The demonym for a person from Reading is Readingensian, giving the name of the local rugby team Redingensians, based in Sonning, and of former members of Reading School. An alternative demonym is Readingite.
The Maiwand Lion in Forbury Gardens, an unofficial symbol of Reading, commemorates the 328 officers of the Royal Berkshire Regiment who died in the Battle of Maiwand in 1880. The Blade, a fourteen-storey building completed in 2009, is 128 m (420 ft) tall and can be seen from the surrounding area. Jacksons Corner with its prominent sign, former home of Jacksons department store, occupies the corner of Kings Road and High Street, just south of the Market Place.
Reading has five Grade I listed buildings, 22 Grade II* and 853 Grade II buildings, in a wide variety of architectural styles that range from the medieval to the 21st century. The Grade I listed buildings are Reading Abbey, the Abbey Gateway, Greyfriars Church, St Laurence's Church, and Reading Minster.
Reading has a local newspaper, the Reading Chronicle, published on Thursdays. The town's other local newspaper, the Reading Post, ceased publication on paper in December 2014, in order transition to an online only format under the title getreading. An online magazine, Alt Reading, publishes articles focusing on arts, entertainment and culture in Reading. A local publishing company, the Two Rivers Press, has published over 70 book titles, many on the topic of local history and art.
Three local radio stations broadcast from Reading: BBC Radio Berkshire, Jack FM Berkshire and Heart Thames Valley. Other local radio stations, such as London's 95.8 Capital FM, Basingstoke's The Breeze and East Berkshire's Time 106.6, can also be received. Local television news programmes are the BBC's South Today and ITV's Meridian Tonight.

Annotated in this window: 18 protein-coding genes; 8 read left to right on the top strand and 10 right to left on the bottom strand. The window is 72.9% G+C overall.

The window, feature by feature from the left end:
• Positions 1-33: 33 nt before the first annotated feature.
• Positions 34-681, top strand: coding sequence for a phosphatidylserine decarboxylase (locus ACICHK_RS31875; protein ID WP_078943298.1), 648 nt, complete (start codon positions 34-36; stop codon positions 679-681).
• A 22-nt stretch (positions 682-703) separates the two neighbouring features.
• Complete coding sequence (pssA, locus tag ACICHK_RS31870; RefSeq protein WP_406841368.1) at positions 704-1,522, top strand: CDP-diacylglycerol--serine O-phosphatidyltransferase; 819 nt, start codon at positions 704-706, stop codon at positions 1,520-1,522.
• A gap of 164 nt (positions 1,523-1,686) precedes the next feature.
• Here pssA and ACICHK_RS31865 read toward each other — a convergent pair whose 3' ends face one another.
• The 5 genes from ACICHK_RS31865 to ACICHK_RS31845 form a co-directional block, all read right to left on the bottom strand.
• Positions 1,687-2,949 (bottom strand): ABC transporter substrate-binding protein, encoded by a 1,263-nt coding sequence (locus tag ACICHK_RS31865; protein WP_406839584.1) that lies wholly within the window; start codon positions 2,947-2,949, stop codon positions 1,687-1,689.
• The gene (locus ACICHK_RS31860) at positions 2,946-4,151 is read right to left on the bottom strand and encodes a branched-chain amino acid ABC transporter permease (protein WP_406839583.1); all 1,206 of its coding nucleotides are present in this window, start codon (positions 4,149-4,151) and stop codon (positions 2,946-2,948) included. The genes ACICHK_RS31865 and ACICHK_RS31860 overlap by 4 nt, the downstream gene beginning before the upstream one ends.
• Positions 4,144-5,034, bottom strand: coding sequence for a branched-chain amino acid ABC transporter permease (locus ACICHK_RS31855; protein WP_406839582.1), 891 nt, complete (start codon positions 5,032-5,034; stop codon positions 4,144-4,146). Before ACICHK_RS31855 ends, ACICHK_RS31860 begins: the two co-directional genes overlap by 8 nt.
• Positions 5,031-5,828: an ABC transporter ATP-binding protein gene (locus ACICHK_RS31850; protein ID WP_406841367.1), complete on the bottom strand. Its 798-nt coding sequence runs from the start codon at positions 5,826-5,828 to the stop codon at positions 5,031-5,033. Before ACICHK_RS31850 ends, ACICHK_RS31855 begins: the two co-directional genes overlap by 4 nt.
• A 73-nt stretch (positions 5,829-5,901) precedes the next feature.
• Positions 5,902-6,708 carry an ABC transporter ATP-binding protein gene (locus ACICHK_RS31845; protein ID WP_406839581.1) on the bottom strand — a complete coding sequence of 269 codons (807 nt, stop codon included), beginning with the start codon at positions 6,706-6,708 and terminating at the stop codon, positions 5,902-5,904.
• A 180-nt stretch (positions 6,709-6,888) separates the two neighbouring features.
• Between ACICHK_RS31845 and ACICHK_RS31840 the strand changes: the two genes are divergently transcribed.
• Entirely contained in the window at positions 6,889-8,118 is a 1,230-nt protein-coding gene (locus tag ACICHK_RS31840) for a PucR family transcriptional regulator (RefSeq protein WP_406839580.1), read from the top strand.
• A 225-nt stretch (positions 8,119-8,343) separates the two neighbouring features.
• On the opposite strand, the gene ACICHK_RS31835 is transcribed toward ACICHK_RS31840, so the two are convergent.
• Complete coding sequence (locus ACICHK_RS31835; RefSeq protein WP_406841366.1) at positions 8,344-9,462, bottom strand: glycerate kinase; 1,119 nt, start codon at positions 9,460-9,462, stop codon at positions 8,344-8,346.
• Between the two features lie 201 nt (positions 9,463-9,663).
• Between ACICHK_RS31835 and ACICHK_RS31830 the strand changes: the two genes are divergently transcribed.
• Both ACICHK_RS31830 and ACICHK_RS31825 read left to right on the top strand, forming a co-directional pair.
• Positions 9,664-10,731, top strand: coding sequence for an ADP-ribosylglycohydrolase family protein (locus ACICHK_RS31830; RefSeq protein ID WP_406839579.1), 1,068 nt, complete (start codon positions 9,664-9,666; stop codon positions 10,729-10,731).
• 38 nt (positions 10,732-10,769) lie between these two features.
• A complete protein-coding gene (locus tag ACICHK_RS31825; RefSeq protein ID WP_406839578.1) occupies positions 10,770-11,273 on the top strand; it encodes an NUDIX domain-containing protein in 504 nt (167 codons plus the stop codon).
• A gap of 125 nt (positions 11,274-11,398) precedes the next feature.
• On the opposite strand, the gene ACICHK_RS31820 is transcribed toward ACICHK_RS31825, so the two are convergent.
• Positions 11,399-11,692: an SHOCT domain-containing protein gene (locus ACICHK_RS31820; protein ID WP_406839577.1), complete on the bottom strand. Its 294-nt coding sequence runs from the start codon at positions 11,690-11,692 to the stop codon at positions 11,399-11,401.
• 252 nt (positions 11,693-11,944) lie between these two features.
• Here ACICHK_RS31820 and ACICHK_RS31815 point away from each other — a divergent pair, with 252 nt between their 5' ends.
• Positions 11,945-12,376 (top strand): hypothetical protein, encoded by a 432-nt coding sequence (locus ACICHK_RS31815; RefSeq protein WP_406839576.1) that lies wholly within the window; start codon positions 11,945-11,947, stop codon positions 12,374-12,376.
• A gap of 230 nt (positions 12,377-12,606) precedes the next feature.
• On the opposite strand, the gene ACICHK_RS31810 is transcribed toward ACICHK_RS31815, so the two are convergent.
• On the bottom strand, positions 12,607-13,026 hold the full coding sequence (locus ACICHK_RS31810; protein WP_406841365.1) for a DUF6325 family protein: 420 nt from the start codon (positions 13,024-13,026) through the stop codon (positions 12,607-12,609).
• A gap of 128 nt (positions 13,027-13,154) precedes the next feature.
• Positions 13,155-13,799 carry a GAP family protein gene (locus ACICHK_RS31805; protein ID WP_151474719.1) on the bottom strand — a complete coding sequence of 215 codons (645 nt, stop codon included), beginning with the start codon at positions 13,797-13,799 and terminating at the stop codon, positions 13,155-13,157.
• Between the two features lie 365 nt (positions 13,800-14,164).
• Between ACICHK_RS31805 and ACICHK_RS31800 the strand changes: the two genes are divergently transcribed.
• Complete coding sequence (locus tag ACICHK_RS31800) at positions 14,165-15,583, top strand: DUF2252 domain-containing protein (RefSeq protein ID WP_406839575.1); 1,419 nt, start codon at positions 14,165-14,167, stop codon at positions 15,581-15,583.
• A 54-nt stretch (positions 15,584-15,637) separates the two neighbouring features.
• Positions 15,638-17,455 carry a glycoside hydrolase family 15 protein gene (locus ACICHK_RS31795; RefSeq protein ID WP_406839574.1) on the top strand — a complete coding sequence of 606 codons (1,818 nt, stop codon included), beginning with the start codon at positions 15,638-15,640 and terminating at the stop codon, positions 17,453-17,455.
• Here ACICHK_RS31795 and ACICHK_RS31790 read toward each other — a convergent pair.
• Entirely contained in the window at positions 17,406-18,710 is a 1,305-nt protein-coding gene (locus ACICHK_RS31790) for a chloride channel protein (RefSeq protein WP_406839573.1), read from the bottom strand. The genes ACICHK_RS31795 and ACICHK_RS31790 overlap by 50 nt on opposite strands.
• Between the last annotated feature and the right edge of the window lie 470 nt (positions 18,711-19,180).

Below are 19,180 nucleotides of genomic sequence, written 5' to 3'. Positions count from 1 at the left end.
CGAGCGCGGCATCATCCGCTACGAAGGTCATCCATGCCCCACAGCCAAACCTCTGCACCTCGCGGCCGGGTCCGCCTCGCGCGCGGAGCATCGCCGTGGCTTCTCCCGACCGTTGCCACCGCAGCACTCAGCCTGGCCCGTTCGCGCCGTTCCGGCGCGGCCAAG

Reading's location in the Thames Valley to the west of London has made the town an important location in the nation's transport system.
The town grew up as a river port at the confluence of the Thames and the Kennet. Both of these rivers are navigable, and Caversham Lock, Blake's Lock, County Lock, Fobney Lock and Southcote Lock are all within the borough. Today, navigation is exclusively for purposes of leisure: private and hire boats dominate traffic, while scheduled boat services operate on the Thames from wharves on the Reading side of the river near Caversham Bridge.
Reading was a major staging point on the old Bath Road (A4) from London to Avonmouth, near Bristol. This road still carries local traffic, but has now been replaced for long distance traffic by the M4 motorway, which closely skirts the borough and serves it with three junctions, J10-J12. Other main roads serving Reading include the A33, A327, A329, A4074 and A4155. Within Reading there is the Inner Distribution Road (IDR), a ring road for local traffic. The IDR is linked with the M4 by the A33 relief road. National Express Coaches run out of Reading Coachway, at Junction 12 of the M4. The Thames is crossed by both Reading and Caversham road bridges, while several road bridges cross the Kennet, the oldest surviving one of which is High Bridge.